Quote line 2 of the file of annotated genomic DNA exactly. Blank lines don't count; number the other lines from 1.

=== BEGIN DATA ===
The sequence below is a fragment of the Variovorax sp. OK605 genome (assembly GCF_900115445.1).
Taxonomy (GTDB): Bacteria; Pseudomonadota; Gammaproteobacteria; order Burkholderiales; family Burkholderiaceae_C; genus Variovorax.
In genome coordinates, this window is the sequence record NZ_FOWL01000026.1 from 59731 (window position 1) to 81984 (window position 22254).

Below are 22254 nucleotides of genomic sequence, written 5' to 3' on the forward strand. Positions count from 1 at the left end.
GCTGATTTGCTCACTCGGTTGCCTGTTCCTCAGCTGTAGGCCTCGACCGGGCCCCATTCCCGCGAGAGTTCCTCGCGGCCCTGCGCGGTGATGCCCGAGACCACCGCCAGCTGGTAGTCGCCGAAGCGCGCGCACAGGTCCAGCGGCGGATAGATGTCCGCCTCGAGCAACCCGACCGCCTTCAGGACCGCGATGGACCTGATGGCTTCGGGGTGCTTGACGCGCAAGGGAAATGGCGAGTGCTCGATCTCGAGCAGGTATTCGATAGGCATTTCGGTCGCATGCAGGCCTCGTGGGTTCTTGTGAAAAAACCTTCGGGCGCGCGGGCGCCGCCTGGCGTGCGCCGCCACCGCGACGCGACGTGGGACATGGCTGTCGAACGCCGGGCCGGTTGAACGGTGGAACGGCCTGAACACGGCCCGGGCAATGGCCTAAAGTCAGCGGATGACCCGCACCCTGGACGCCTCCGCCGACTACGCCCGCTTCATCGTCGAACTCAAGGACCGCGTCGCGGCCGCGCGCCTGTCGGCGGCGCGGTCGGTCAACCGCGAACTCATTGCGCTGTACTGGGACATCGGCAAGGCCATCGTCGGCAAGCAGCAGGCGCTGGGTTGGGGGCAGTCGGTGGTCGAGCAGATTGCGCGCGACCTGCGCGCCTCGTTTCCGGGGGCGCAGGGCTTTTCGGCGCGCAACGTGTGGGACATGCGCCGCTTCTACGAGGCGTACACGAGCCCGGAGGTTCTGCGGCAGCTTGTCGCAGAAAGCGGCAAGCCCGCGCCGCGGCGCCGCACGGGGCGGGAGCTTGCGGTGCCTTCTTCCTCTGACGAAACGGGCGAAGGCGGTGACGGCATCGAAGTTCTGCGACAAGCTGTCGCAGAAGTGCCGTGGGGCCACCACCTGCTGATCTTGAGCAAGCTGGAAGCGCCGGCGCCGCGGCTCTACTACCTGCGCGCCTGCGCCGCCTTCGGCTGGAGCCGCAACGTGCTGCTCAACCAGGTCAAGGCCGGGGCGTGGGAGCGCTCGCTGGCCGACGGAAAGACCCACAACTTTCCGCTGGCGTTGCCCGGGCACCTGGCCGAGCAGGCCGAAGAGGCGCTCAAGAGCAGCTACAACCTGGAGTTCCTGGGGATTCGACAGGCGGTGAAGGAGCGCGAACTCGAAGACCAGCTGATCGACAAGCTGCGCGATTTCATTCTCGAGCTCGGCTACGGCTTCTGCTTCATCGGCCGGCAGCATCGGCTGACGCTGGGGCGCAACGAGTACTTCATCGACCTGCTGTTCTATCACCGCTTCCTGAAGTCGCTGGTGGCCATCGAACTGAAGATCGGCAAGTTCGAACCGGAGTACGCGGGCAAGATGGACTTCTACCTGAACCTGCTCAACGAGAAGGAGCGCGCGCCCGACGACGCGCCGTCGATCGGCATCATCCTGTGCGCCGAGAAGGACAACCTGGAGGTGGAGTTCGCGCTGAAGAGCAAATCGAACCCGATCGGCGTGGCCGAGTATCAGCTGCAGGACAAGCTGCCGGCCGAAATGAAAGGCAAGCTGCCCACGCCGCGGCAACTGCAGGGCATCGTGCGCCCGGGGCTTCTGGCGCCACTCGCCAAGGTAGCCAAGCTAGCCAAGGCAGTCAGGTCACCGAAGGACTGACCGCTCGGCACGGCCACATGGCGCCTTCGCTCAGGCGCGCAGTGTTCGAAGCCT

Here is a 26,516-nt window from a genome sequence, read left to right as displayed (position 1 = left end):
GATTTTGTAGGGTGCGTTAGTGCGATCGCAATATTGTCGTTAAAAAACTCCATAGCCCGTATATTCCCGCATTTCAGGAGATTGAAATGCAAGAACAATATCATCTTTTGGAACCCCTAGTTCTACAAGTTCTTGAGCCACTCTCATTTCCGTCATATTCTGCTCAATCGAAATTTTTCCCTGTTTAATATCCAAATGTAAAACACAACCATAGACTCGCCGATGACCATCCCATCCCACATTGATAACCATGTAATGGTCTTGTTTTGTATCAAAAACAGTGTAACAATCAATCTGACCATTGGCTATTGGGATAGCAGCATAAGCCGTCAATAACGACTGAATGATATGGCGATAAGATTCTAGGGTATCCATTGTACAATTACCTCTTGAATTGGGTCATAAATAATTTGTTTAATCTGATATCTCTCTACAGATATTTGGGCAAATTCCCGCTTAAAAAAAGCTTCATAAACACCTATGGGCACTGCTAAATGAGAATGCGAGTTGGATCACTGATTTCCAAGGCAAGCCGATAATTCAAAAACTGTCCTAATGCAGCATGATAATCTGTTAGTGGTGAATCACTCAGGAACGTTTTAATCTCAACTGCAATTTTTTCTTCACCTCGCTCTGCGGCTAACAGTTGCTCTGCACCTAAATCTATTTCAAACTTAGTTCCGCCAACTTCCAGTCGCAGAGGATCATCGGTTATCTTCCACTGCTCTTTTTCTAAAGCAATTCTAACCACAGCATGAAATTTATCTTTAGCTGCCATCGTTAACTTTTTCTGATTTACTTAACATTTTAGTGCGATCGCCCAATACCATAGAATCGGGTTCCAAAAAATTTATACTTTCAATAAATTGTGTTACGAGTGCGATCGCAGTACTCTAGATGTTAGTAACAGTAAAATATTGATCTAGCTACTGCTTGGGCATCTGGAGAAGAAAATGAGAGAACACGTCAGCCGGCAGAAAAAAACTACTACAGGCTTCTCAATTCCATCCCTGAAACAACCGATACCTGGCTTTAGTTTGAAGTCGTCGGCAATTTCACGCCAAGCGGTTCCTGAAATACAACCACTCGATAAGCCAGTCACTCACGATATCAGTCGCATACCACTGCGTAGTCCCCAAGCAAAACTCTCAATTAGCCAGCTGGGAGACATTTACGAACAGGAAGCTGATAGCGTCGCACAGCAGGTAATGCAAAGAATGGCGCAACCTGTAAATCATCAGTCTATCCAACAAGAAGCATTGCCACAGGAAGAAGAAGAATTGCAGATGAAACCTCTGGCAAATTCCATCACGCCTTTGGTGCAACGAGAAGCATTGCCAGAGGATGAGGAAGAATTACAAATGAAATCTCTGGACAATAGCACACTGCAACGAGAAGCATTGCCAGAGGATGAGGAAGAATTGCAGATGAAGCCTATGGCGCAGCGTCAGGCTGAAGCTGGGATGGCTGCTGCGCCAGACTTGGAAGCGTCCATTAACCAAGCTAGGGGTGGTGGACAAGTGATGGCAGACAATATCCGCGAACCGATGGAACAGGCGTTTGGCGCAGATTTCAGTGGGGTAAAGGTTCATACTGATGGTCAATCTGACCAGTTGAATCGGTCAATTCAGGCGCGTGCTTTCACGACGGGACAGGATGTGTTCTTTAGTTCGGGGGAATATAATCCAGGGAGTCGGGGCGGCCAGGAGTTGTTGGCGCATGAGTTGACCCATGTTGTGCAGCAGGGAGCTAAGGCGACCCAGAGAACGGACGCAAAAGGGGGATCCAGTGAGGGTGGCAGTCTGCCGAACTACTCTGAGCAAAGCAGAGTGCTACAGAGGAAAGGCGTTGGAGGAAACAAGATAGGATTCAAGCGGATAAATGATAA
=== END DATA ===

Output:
Taxonomy (GTDB): Bacteria; Pseudomonadota; Gammaproteobacteria; order Burkholderiales; family Burkholderiaceae_C; genus Variovorax.